Purpose: Understanding and explaining hereditary predisposition to cancer has focused on the genetic etiology of the disease. However, mutations in known genes associated with breast cancer, such as BRCA1 and BRCA2, account for less than 25% of familial cases of breast cancer. Recently, specific epigenetic modifications at BRCA1 have been shown to promote hereditary breast cancer, but the broader potential for epigenetic contribution to hereditary breast cancer is not yet well understood. Experimental Design: We examined DNA methylation through deep bisulfite sequencing of CpG islands and known promoter or regulatory regions in peripheral blood DNA from 99 patients with familial or early-onset breast or ovarian cancer, 6 unaffected BRCA mutation carriers, and 49 unaffected controls. Results: In 9% of patients, we observed altered methylation in the promoter regions of genes known to be involved in cancer, including hypermethylation at the tumor suppressor PTEN and hypomethylation at the proto-oncogene TEX14. These alterations occur in the form of allelic methylation that span up to hundreds of base pairs in length. Conclusions: Our observations suggest a broader role for DNA methylation in early-onset, familial risk breast cancer. Further studies are warranted to clarify these mechanisms and the benefits of DNA methylation screening for early risk prediction of familial cancers.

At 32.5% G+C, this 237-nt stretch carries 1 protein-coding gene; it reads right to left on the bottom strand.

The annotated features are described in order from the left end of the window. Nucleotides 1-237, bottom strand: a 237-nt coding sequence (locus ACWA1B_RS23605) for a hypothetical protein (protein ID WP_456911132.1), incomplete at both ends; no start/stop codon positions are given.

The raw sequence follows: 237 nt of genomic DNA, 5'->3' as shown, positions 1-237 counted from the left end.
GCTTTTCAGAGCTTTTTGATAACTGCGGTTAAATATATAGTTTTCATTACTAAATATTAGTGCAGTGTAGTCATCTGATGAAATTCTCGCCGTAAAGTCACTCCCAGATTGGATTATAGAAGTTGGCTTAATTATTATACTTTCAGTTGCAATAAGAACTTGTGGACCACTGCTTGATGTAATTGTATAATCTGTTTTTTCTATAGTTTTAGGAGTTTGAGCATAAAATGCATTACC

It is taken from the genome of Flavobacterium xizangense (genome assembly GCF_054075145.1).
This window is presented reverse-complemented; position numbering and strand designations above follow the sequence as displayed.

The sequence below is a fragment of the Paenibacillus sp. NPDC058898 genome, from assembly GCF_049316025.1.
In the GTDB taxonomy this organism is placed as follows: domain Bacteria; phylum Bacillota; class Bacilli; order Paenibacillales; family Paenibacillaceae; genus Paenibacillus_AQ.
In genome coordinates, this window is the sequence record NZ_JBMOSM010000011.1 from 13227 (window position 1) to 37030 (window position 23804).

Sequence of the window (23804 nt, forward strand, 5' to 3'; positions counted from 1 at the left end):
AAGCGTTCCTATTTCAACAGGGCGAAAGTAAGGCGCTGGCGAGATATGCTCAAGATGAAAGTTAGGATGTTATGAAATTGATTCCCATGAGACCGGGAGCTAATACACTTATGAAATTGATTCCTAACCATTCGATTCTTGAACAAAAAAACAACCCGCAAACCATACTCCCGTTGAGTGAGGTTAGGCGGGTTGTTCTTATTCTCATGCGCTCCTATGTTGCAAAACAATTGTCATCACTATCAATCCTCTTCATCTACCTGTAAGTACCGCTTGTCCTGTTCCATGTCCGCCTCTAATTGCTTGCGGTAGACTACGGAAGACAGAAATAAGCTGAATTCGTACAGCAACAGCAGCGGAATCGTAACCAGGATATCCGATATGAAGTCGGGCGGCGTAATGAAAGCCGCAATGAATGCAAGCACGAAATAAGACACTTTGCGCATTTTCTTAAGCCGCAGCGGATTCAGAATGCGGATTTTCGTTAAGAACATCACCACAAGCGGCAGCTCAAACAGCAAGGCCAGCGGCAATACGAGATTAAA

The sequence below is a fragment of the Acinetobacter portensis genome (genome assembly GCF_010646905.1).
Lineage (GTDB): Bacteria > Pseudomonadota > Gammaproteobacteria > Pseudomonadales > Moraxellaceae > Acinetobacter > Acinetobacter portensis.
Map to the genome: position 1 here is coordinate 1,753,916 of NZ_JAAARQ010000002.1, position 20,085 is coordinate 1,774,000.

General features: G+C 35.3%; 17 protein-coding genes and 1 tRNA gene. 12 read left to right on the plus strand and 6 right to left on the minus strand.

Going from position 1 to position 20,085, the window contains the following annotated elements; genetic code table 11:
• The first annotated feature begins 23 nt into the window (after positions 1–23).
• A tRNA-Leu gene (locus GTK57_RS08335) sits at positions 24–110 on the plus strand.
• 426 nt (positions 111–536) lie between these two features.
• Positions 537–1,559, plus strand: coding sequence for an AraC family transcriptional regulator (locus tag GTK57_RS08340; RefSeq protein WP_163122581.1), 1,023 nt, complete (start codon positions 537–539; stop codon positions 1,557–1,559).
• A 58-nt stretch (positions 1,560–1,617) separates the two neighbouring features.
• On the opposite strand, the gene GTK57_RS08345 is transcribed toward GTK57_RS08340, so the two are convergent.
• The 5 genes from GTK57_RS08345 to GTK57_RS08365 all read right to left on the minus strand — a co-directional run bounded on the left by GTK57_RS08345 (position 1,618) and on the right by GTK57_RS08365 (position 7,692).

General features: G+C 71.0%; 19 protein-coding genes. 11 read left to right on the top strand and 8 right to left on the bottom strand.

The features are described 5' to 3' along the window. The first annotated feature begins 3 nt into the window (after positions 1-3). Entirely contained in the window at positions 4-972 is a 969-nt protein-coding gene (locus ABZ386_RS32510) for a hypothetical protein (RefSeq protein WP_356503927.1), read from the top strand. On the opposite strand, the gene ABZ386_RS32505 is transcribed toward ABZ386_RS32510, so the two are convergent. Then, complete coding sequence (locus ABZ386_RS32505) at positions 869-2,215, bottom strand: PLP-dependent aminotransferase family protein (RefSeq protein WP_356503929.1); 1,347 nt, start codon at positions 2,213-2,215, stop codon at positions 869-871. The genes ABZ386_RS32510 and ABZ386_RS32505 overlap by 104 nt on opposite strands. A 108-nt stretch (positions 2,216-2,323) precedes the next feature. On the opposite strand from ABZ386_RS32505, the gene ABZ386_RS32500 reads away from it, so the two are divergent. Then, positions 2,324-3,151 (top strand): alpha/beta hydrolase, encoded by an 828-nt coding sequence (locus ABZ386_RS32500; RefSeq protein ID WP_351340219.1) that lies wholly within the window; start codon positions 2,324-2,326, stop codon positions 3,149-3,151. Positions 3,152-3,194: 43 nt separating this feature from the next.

ASJC Scopus subject areas
- Cancer Research